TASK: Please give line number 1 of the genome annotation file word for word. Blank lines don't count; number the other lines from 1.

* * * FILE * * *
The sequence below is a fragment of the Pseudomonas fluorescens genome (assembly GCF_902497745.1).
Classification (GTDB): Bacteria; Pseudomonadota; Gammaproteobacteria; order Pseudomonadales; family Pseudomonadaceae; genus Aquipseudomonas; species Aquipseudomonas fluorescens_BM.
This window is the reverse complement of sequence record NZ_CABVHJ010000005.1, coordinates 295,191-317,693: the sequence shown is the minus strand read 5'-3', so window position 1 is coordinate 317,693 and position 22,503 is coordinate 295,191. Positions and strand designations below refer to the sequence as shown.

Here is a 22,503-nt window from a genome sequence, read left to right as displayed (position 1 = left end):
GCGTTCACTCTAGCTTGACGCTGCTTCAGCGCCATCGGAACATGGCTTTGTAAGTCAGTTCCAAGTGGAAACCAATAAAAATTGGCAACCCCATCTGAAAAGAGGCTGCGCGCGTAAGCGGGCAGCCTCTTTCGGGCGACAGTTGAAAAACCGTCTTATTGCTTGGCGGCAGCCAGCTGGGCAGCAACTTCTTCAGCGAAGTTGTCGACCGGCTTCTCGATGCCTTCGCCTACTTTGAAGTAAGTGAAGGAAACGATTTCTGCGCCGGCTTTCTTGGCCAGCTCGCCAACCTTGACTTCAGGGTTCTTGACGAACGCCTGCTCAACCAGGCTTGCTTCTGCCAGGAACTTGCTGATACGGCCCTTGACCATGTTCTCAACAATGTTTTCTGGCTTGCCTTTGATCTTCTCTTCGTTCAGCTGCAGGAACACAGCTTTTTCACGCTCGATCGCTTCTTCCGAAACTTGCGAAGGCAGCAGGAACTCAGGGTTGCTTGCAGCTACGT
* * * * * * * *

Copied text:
The sequence below is a fragment of the Pseudomonas fluorescens genome (assembly GCF_902497745.1).